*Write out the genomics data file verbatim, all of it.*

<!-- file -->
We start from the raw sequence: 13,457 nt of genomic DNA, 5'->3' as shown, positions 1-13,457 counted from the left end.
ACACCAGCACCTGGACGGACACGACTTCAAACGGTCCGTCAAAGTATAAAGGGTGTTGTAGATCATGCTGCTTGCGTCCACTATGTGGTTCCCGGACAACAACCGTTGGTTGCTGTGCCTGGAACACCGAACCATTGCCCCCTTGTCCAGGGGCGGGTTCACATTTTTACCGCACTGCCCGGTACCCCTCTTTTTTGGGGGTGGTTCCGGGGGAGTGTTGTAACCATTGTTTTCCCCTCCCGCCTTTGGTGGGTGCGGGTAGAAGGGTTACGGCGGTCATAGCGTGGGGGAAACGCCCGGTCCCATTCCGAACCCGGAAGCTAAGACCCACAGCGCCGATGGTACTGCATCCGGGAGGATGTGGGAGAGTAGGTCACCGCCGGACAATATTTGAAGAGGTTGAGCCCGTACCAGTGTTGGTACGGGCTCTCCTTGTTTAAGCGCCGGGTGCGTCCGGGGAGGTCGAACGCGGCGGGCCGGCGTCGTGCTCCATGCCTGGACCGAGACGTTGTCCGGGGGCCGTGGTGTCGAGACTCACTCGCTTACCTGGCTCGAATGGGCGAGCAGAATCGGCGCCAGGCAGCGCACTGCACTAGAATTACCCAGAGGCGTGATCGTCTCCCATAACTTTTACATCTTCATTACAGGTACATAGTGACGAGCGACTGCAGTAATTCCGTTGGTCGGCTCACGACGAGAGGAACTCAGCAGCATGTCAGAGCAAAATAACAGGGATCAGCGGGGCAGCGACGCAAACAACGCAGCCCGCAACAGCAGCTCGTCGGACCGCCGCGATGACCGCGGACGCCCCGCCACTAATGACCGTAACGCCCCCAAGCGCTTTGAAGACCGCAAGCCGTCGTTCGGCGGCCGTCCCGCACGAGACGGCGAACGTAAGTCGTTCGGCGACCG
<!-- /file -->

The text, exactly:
We start from the raw sequence: 13,457 nt of genomic DNA, 5'->3' as shown, positions 1-13,457 counted from the left end.
ACACCAGCACCTGGACGGACACGACTTCAAACGGTCCGTCAAAGTATAAAGGGTGTTGTAGATCATGCTGCTTGCGTCCACTATGTGGTTCCCGGACAACAACCGTTGGTTGCTGTGCCTGGAACACCGAACCATTGCCCCCTTGTCCAGGGGCGGGTTCACATTTTTACCGCACTGCCCGGTACCCCTCTTTTTTGGGGGTGGTTCCGGGGGAGTGTTGTAACCATTGTTTTCCCCTCCCGCCTTTGGTGGGTGCGGGTAGAAGGGTTACGGCGGTCATAGCGTGGGGGAAACGCCCGGTCCCATTCCGAACCCGGAAGCTAAGACCCACAGCGCCGATGGTACTGCATCCGGGAGGATGTGGGAGAGTAGGTCACCGCCGGACAATATTTGAAGAGGTTGAGCCCGTACCAGTGTTGGTACGGGCTCTCCTTGTTTAAGCGCCGGGTGCGTCCGGGGAGGTCGAACGCGGCGGGCCGGCGTCGTGCTCCATGCCTGGACCGAGACGTTGTCCGGGGGCCGTGGTGTCGAGACTCACTCGCTTACCTGGCTCGAATGGGCGAGCAGAATCGGCGCCAGGCAGCGCACTGCACTAGAATTACCCAGAGGCGTGATCGTCTCCCATAACTTTTACATCTTCATTACAGGTACATAGTGACGAGCGACTGCAGTAATTCCGTTGGTCGGCTCACGACGAGAGGAACTCAGCAGCATGTCAGAGCAAAATAACAGGGATCAGCGGGGCAGCGACGCAAACAACGCAGCCCGCAACAGCAGCTCGTCGGACCGCCGCGATGACCGCGGACGCCCCGCCACTAATGACCGTAACGCCCCCAAGCGCTTTGAAGACCGCAAGCCGTCGTTCGGCGGCCGTCCCGCACGAGACGGCGAACGTAAGTCGTTCGGCGACCG